[Oeva-list] Revenue Committee to meet again Tomorrow (Apr 15) at 8am to discuss EV tax

Lawrence Winiarski lawrence_winiarski at yahoo.com
Thu Apr 14 17:32:59 PDT 2011

Again...that letter sounds great.

I was thinking of another recommendation.
Any tax on EV's should be delayed until it brings in at least 4X MORE tax dollarsthan it requires to administrate.   In other words, the administrative costs cannot exceed25%.    So if it costs 1 million dollars to tax EV's, then they need to wait untilthere are enough EV's to generate 4 million dollars in revenue.    This will probably meanabout 10,000 - 20,000 EV's (at least) for the current plan.
Again, judging from an earlier message, apparently the BLINK chargers already havea way to delay charging along the lines of what I said earler (i.e smart grid).  
 It sure would be nicer if the chargers computed the tax and just added it to your bill.
AND with fast charging, you can bet there will be an entire new infrastructure IN yourhouse to deal with the increased amperage.   Why not implement the tax there?It will get paid on a regular basis and this is better for ODOT also as it gives themrevenue on a regular basis (instead of every year, or even every other year) and theycan use this money at public charging stations to fund MORE public charging stations.(which EV users actually want).
I just had having to deal with yet "another" bill.   And a fine of $50 for possibly forgettingto pay your $10 road tax bill is just mean.
You could also just do it on your income tax form.   Again, just 1 check yearly. 
But I also stick with what I said originally.   The gas tax is just fine for the next decade at least.   We can raise and lower the gas tax to generate any money necessary forquite a long time.   The whole EV tax is premature.
Let's do it right.   I think the right thing is to incorporate it at the charger which is quiteanalogous to the Gas tax.   It rewards conservation and is roughly compatible withroad wear.    Motorcycles and tiny light EV's would be lightly taxed.
A per mile usage tax rewards gas guzzlers and rewards overconsumption....It is justdownright un-oregonian.
The gas tax works great.   I think we should use that as the model for the EV tax.  
--- On Thu, 4/14/11, Jon Balgley <jon at photodad.com> wrote:

From: Jon Balgley <jon at photodad.com>
Subject: Re: [Oeva-list] Revenue Committee to meet again Tomorrow (Apr 15) at 8am to discuss EV tax
To: "Gary Graunke" <gary at whitecape.org>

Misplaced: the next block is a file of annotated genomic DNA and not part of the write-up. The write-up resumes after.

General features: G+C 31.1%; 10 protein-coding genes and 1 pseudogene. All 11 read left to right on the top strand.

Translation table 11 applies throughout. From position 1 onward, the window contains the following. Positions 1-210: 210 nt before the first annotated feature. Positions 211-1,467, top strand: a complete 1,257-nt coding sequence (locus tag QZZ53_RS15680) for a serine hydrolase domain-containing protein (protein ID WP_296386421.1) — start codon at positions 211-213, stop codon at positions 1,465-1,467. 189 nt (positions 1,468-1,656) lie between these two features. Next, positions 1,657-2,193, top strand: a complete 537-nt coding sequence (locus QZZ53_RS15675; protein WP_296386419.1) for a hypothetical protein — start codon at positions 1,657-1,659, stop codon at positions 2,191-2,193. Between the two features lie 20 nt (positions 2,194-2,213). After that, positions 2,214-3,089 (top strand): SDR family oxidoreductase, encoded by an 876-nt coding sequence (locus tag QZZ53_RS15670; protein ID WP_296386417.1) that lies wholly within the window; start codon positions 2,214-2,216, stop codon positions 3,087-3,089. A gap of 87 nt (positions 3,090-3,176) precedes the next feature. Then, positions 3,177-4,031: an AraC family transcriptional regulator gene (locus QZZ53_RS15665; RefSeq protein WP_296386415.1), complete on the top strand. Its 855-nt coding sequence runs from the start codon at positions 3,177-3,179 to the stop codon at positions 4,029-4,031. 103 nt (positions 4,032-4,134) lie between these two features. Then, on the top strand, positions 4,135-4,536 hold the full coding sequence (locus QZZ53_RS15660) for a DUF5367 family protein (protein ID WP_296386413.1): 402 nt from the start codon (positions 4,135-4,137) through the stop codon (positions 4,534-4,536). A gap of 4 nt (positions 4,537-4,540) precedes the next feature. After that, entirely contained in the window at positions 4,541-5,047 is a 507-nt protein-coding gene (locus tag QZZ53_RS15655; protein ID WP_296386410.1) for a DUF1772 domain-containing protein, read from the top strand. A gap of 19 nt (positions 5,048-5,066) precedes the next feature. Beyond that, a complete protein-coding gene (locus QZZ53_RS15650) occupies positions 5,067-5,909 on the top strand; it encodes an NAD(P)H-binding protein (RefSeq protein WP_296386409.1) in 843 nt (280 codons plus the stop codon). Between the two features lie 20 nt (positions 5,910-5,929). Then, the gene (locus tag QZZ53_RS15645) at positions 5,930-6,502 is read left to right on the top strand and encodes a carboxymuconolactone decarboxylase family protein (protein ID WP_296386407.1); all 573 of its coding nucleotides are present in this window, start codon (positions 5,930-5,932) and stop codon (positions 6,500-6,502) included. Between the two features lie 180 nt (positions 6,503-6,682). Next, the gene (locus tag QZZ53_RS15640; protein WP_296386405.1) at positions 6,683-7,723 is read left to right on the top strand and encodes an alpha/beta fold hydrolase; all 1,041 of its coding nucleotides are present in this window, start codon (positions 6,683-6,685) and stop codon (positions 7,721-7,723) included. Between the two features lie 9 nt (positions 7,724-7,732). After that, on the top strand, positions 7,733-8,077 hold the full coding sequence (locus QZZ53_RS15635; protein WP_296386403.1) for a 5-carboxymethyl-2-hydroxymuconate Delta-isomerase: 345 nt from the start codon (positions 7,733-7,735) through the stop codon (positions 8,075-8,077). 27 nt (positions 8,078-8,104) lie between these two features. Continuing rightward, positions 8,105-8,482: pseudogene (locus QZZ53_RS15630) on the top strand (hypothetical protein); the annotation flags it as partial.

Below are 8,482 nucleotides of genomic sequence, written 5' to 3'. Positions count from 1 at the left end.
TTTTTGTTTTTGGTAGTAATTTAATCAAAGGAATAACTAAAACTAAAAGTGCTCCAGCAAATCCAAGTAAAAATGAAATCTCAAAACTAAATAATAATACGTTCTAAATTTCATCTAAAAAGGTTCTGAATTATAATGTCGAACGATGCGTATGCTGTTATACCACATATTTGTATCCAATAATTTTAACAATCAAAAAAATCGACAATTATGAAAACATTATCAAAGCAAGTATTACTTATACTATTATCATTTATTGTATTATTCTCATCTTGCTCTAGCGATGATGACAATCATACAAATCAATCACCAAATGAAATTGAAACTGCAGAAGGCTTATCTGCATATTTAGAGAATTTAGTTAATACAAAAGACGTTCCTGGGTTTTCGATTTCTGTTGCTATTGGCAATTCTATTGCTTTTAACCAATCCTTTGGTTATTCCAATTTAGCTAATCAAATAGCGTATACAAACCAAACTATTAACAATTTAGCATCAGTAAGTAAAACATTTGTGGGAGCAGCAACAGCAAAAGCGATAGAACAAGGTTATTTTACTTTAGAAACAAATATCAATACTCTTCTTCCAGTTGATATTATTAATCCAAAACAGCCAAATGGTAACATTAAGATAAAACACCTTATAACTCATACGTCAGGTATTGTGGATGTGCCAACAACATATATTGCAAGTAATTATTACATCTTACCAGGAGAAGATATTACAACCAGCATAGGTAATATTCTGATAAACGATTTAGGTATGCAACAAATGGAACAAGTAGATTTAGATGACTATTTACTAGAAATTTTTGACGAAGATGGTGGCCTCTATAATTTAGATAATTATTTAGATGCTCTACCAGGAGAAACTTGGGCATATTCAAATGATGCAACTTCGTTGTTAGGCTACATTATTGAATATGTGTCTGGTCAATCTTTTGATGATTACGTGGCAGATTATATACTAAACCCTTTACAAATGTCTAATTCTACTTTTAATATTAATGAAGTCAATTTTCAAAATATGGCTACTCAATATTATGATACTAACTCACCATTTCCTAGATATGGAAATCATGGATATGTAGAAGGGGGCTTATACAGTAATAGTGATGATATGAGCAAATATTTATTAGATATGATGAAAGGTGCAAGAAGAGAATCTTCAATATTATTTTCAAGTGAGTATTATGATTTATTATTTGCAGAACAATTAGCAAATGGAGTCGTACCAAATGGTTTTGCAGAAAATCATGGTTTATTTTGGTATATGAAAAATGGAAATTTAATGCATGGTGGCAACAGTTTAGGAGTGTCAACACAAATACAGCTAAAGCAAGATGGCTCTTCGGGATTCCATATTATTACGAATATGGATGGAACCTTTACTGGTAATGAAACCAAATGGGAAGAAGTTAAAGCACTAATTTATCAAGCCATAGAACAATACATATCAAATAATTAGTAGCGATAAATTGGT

Cc: oeva-list at oeva.org
Date: Thursday, April 14, 2011, 4:40 PM

I am out of the country at the moment, here's a letter that I sent just now to the members of the Revenue Committee:
Dear members and chairs of the House Revenue committee:

My name is Jon Balgley, and I would like to submit the following testimony about HB 2328:
First of all, let me state that it's great to attempt to make all users of Oregon's roads pay fees that are proportionate to their usage, and that I understand that no fee or tax is ever 100% fair.

HB 2328 specifies two changes in taxes:
1. As currently written, taxes electric vehicles at $0.0143 per mile ($14.30 per 1000 miles).  That is in comparison to the state gas tax of $0.30 per gallon.  It's easy to make a comparison of the two taxes to each other, if you select a particular efficiency rate for a vehicle.  For example, if a car gets 30 miles to the gallon, then it pays $0.01 per mile.  If it gets 60mpg, then it pays $0.005 per mile.  If it gets 15mpg, then it pays $0.02 per mile.  As you can see, (a) the gas tax is proportional to gas-mileage efficiency, rewarding lightweight efficient vehicles and penalizing heavy and/or inefficient vehicles; and (b) electric vehicles will be taxed as if they were a gasoline vehicle getting approximately 20mpg.  

I think it is important, at minimum, to set a rate for electric vehicles that is proportional to their "MPG equivalent".  The EPA rates the Nissan Leaf and Chevrolet Volt at more than 90 MPGe.  So the per-mile rate should be substantially lower.  The bill as originally written set the rate at $0.006 per mile, which, while not a perfect arithmetic match for these typical MPGe ratings, is at least close.